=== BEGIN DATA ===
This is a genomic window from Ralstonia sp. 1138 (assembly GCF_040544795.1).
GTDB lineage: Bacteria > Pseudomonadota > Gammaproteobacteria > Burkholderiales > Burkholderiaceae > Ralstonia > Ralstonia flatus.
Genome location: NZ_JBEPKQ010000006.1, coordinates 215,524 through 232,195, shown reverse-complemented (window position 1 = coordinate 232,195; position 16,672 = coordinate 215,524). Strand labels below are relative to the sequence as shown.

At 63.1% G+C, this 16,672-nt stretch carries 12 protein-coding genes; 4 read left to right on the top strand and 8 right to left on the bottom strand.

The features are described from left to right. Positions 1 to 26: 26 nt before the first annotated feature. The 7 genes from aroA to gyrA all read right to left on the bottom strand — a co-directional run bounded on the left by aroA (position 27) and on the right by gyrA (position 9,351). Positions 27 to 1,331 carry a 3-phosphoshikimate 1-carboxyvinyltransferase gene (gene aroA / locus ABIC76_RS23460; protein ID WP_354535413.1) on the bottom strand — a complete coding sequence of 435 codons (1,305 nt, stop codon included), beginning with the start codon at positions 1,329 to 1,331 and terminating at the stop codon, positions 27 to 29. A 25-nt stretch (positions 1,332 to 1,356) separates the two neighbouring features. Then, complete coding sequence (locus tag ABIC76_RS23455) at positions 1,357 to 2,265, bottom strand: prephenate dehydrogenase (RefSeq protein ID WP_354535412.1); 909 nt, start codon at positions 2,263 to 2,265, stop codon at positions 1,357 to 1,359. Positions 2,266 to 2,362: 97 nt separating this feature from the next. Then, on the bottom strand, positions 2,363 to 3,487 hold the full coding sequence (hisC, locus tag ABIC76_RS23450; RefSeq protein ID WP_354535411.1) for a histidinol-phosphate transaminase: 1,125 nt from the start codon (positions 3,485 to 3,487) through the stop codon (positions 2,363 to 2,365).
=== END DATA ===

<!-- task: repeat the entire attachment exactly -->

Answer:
This is a genomic window from Ralstonia sp. 1138 (assembly GCF_040544795.1).
GTDB lineage: Bacteria > Pseudomonadota > Gammaproteobacteria > Burkholderiales > Burkholderiaceae > Ralstonia > Ralstonia flatus.
Genome location: NZ_JBEPKQ010000006.1, coordinates 215,524 through 232,195, shown reverse-complemented (window position 1 = coordinate 232,195; position 16,672 = coordinate 215,524). Strand labels below are relative to the sequence as shown.

At 63.1% G+C, this 16,672-nt stretch carries 12 protein-coding genes; 4 read left to right on the top strand and 8 right to left on the bottom strand.

The features are described from left to right. Positions 1 to 26: 26 nt before the first annotated feature. The 7 genes from aroA to gyrA all read right to left on the bottom strand — a co-directional run bounded on the left by aroA (position 27) and on the right by gyrA (position 9,351). Positions 27 to 1,331 carry a 3-phosphoshikimate 1-carboxyvinyltransferase gene (gene aroA / locus ABIC76_RS23460; protein ID WP_354535413.1) on the bottom strand — a complete coding sequence of 435 codons (1,305 nt, stop codon included), beginning with the start codon at positions 1,329 to 1,331 and terminating at the stop codon, positions 27 to 29. A 25-nt stretch (positions 1,332 to 1,356) separates the two neighbouring features. Then, complete coding sequence (locus tag ABIC76_RS23455) at positions 1,357 to 2,265, bottom strand: prephenate dehydrogenase (RefSeq protein ID WP_354535412.1); 909 nt, start codon at positions 2,263 to 2,265, stop codon at positions 1,357 to 1,359. Positions 2,266 to 2,362: 97 nt separating this feature from the next. Then, on the bottom strand, positions 2,363 to 3,487 hold the full coding sequence (hisC, locus tag ABIC76_RS23450; RefSeq protein ID WP_354535411.1) for a histidinol-phosphate transaminase: 1,125 nt from the start codon (positions 3,485 to 3,487) through the stop codon (positions 2,363 to 2,365).